What does urodynamic testing for incontinence involve?

DEAR DOCTOR K:

I’m a 65-year-old woman with urinary incontinence. My doctor isn’t sure what’s causing it, so I need to have urodynamic testing. What information will this test give my doctor?

DEAR READER:

Urodynamic testing is a series of tests that evaluate your urinary system in action. A doctor may want to do these tests if the cause of your incontinence isn’t clear. Perhaps your symptoms point toward more than one type of incontinence. Testing is also recommended if standard treatments haven’t helped.

The urodynamic test is likely to include one or more of the following procedures:

  • Uroflowmetry measures the amount of urine you produce and the rate of the flow. A slow flow might indicate an obstruction in the urethra or a weak bladder muscle.
  • Post-void residual volume measures the amount of urine left in your bladder after you urinate. This is particularly valuable if you’ve had repeated urinary tract infections, if you have a neurological disorder, or if your doctor suspects a blockage is preventing your bladder from emptying properly.
  • Cystometry monitors how pressure builds up in your bladder as it fills with urine, how much urine your bladder can hold and at what point you feel the urge to urinate. (See illustration below.)

Pressure test (Cystometry)

Illustration of pressure test (Cystometry)

For men or women, a cystometry test measures the pressure in the bladder, urethra, and abdomen. A catheter in the bladder fills the bladder with fluid and measures pressure in centimeters of water. Another catheter, placed in the vagina for women or the rectum for men, reflects the pressure in the abdomen. Cystometry can reveal detrusor overactivity, stress incontinence from sphincter weakness, or weak pelvic floor muscles.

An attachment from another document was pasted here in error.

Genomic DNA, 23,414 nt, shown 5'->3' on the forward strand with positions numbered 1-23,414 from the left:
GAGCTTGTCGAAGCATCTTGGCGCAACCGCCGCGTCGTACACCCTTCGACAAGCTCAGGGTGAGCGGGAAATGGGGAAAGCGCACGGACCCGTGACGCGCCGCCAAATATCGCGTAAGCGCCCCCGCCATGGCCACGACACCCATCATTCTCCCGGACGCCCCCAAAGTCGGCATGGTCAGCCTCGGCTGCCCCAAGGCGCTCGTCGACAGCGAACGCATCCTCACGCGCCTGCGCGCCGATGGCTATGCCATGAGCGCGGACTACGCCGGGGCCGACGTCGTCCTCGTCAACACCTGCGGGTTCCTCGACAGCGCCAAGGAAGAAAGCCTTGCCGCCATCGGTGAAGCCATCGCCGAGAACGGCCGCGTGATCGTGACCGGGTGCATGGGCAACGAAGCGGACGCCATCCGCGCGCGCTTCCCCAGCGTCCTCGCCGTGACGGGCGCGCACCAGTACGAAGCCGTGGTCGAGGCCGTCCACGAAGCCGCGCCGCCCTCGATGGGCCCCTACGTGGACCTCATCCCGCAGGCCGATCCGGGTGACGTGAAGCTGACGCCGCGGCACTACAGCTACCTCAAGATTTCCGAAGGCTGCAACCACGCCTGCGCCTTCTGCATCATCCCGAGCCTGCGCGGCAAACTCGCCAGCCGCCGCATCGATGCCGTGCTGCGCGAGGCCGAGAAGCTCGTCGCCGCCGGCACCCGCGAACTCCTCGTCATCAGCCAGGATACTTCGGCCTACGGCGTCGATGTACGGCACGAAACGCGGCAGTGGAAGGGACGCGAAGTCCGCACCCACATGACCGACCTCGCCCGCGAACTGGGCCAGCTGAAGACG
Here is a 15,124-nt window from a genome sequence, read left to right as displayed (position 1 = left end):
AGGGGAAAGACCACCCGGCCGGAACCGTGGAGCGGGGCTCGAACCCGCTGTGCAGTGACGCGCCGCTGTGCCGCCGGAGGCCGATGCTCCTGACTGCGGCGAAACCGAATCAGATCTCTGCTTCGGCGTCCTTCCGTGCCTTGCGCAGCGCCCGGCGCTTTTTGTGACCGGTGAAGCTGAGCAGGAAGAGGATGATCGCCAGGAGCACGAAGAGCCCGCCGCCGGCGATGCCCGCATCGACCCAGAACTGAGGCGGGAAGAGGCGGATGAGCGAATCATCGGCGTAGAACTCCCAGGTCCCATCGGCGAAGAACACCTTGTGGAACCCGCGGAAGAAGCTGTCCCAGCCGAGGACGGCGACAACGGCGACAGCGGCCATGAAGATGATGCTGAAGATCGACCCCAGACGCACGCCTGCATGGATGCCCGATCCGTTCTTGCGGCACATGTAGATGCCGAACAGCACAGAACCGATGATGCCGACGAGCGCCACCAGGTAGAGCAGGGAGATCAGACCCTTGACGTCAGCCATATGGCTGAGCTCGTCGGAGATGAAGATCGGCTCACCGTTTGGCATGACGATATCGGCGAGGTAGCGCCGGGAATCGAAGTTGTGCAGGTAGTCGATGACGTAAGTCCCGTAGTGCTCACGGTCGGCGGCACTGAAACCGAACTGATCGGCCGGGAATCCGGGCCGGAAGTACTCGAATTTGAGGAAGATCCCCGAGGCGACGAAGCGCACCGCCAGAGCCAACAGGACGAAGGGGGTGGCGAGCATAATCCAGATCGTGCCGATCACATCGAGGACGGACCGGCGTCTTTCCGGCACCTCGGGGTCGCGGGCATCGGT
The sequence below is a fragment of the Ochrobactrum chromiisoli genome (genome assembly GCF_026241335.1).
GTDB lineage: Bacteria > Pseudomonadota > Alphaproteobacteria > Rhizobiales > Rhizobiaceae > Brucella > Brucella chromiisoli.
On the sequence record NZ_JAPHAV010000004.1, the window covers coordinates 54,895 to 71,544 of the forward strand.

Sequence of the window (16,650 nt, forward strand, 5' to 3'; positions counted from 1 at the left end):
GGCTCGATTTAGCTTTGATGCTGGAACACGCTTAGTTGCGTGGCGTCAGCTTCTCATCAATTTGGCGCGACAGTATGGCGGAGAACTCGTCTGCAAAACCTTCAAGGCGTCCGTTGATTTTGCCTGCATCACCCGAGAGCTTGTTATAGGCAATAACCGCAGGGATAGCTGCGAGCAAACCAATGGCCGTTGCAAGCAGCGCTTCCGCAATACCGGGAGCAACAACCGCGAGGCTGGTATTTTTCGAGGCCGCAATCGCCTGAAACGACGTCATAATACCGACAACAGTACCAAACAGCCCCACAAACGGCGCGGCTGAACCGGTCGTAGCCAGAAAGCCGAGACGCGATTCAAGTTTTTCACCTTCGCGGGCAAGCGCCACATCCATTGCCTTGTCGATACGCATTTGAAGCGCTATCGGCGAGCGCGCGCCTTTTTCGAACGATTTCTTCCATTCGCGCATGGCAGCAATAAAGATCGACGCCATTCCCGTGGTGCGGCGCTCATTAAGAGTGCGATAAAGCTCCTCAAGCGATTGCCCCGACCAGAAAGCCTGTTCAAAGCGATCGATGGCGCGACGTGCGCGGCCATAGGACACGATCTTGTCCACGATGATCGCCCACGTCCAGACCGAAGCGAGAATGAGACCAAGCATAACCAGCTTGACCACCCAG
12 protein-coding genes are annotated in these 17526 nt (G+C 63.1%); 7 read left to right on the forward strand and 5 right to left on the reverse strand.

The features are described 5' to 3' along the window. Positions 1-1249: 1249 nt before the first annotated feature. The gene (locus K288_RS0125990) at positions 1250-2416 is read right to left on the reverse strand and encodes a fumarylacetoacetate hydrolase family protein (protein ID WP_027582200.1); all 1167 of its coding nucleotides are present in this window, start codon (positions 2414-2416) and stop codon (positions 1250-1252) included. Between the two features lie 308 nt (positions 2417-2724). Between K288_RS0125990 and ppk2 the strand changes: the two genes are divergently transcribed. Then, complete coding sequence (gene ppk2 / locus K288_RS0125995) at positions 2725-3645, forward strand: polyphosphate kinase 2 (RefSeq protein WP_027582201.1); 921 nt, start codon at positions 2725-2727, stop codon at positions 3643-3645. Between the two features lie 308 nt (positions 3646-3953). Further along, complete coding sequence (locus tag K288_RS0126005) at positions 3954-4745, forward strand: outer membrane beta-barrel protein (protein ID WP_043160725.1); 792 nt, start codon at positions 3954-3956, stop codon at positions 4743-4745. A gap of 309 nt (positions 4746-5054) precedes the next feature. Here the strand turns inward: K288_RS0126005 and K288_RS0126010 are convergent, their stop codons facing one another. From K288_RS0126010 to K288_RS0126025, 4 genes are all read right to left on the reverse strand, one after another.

This test can reveal abnormal contractions or spasms of your bladder muscle; signs of stress incontinence; and evidence that your urethra is unable to close completely. If you have low urine flow, this test can show whether this is due to weak bladder contractions or a blockage.

  • Electromyography (EMG) uses small electrode patches to help determine whether your nerves and muscles are working together to properly coordinate the activities of your bladder and urethra.
  • Cystography is an X-ray test performed during cystometry or uroflowmetry. It can pinpoint the location of a blockage or reveal a urethra that doesn’t close tightly enough.
  • Video-urodynamic study is a computerized test measuring urine flow and pressure in the bladder and rectum. It may provide useful information about your bladder and urethral function, especially if you have problems urinating.

Urodynamic testing can help your doctor pinpoint which of the many possible causes of urinary incontinence you may be suffering from — and thereby identify an effective treatment. Having said that, it also is true that the testing alone often is not sufficient to identify the cause of the incontinence. The medical history and physical examination performed by the doctor also are important.

So if your primary care doctor has not talked to you in detail about the problem, or done a physical examination related to the problem, be sure you have a medical history and physical examination by an incontinence specialist before any of this fancy testing is ordered. That will increase the likelihood you’ll get effective treatment.

Related Information: Better Bladder and Bowel Control